Three Middle Georgia communities are grappling with an issue that impacts every city and county in the country: Health care cost.
In the new consolidated government of Bibb County, one of the transition committees dealing with human resources is trying decide options: Should present employees be allowed to keep their defined benefit plan or should that plan be frozen as of Dec. 31? Then, along with new employees, they would be entered into a defined contribution plan under the new government.
In Warner Robins, city leaders are struggling, as is everyone, with rising health-care costs. The proposal that would have raised employee contributions in a variety of areas from co-pays to prescription medicine was tabled Monday. The issue, though, will not go away. The city could save $242,855.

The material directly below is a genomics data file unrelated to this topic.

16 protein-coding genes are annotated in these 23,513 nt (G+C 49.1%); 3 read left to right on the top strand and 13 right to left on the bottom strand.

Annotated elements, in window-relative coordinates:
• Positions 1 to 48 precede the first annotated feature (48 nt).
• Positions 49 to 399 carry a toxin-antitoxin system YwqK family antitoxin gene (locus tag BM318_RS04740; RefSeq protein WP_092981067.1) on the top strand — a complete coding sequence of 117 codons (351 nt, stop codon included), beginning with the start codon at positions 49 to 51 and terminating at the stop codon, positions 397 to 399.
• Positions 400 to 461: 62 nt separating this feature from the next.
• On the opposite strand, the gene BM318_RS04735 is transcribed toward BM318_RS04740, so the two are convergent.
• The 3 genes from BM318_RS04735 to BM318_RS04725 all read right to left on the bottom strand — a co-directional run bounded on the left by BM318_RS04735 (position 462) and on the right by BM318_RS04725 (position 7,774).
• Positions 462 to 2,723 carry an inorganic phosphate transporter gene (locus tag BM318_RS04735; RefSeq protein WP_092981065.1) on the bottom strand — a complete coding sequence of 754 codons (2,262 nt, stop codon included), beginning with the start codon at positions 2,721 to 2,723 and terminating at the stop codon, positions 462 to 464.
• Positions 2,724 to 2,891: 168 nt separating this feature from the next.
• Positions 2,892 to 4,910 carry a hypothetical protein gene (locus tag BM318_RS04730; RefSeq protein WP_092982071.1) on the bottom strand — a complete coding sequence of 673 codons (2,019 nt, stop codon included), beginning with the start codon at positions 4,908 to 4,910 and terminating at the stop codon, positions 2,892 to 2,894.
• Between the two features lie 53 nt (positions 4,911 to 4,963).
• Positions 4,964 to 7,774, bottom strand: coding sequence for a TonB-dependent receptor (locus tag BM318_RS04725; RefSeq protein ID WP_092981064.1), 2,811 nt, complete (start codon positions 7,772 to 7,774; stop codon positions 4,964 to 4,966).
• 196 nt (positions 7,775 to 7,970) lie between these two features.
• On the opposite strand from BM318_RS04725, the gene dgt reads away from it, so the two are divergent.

In Jones County, commissioners decided to cut health benefits entirely of its deputy coroners without notifying the coroner, Jerry Bridges Sr., who admits he’s “mad as all get out,” over the decision. Bridges has notified the county that Bridges Funeral Home, owned by the coroner, would no longer pick up bodies and store them for the county.
Jones County commissioners may quickly find out that the other funeral home in the county or the one in closest proximity in Macon would be glad to take over that business, however, it might be at a considerably higher cost. People don’t die on a nine-to-five schedule.
All of the counties are doing the right thing by examining their benefit structure. Each municipality, actuarially speaking, moves closer to insolvency as their workforces age. While it is fiscally prudent discussion, it is also a political decision, which, as in the case of Jones County, has the potential to backfire.